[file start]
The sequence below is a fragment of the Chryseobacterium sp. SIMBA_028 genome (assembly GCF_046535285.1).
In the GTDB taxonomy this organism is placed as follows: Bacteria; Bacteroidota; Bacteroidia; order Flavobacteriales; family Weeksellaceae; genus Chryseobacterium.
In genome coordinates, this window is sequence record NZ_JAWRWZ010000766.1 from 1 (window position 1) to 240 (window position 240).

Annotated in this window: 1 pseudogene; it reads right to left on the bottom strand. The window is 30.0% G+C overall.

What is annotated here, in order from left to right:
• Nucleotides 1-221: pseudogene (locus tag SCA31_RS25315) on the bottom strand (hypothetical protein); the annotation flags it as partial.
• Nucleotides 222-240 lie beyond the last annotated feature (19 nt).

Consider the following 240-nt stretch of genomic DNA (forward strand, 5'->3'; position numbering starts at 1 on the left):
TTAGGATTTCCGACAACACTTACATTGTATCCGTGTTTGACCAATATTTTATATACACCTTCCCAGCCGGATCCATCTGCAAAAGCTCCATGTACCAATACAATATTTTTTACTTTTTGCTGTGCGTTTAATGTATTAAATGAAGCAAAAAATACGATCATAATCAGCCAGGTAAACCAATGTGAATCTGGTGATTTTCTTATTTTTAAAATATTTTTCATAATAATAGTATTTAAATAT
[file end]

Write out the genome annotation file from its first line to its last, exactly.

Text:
The sequence below is a fragment of the Chryseobacterium sp. SIMBA_028 genome (assembly GCF_046535285.1).
In the GTDB taxonomy this organism is placed as follows: Bacteria; Bacteroidota; Bacteroidia; order Flavobacteriales; family Weeksellaceae; genus Chryseobacterium.
In genome coordinates, this window is sequence record NZ_JAWRWZ010000766.1 from 1 (window position 1) to 240 (window position 240).

Annotated in this window: 1 pseudogene; it reads right to left on the bottom strand. The window is 30.0% G+C overall.

What is annotated here, in order from left to right:
• Nucleotides 1-221: pseudogene (locus tag SCA31_RS25315) on the bottom strand (hypothetical protein); the annotation flags it as partial.
• Nucleotides 222-240 lie beyond the last annotated feature (19 nt).

Consider the following 240-nt stretch of genomic DNA (forward strand, 5'->3'; position numbering starts at 1 on the left):
TTAGGATTTCCGACAACACTTACATTGTATCCGTGTTTGACCAATATTTTATATACACCTTCCCAGCCGGATCCATCTGCAAAAGCTCCATGTACCAATACAATATTTTTTACTTTTTGCTGTGCGTTTAATGTATTAAATGAAGCAAAAAATACGATCATAATCAGCCAGGTAAACCAATGTGAATCTGGTGATTTTCTTATTTTTAAAATATTTTTCATAATAATAGTATTTAAATAT